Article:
Washoku (Elizabeth Andoh): where to begin?
I recently purchased Washoku, which has been fantastic to flip through, and has tons of information to absorb. In terms of recipes, though, where to begin? There is so much there! Anyone have any favorites from the book, any recommendations, etc?
I love the soy braised hijiki and carrots and might start with that. It's a fantastic book. I've made her green tea ice cream, miso marinated cod, pickled cabbage, enoki and wakame relish, and of course her recipes for stock. I had trouble finding freeze dried yuzu so I substituted bottled yuzu juice instead. It seemed to work just fine.
I love love love this cookbook. Standouts for me are the salts, anything pickled, the seasoned soy sauce, the temple garden chowder, and the rice with mixed grains.
I actually made our New Years' Feast this year from this book. Chronicled here: http://www.lifebeginsat30.com/jen/200...
With this book more than any other book I have owned, it is imperative that you read through an entire recipe before starting on it. I have often gotten stuck on one of her recipes by not realizing that I need a stock or a sauce that I haven't made. It's become almost a joke at some points because you can get really behind by not reading thoroughly. I have found though, that once this book became a part of my regular rotation, I often have the stocks and sauces on hand which greatly cuts down on the preparation time.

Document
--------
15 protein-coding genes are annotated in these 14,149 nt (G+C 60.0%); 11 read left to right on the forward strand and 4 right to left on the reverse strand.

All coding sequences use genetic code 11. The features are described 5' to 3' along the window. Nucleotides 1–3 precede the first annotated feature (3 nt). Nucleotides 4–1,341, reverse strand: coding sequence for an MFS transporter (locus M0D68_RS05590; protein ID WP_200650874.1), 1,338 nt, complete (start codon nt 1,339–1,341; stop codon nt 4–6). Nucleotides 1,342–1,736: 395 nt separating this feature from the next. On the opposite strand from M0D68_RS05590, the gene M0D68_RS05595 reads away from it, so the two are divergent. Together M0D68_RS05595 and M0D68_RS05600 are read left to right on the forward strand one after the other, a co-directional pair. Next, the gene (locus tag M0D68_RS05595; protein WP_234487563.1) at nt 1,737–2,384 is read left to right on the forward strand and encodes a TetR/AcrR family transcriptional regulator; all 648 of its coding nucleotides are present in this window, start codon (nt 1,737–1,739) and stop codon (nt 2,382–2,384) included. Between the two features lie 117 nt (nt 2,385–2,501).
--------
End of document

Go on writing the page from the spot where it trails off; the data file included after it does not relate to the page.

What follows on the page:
Report back and let us know how it goes!
Even the simple way of making dashi outlined in the book makes the most sublime miso soups. Also--I can't remember the exact name right now--but the tonkatsu rolled up with either ume or leek miso was a huge hit.....the ground ginger chicken is also easy and very very good.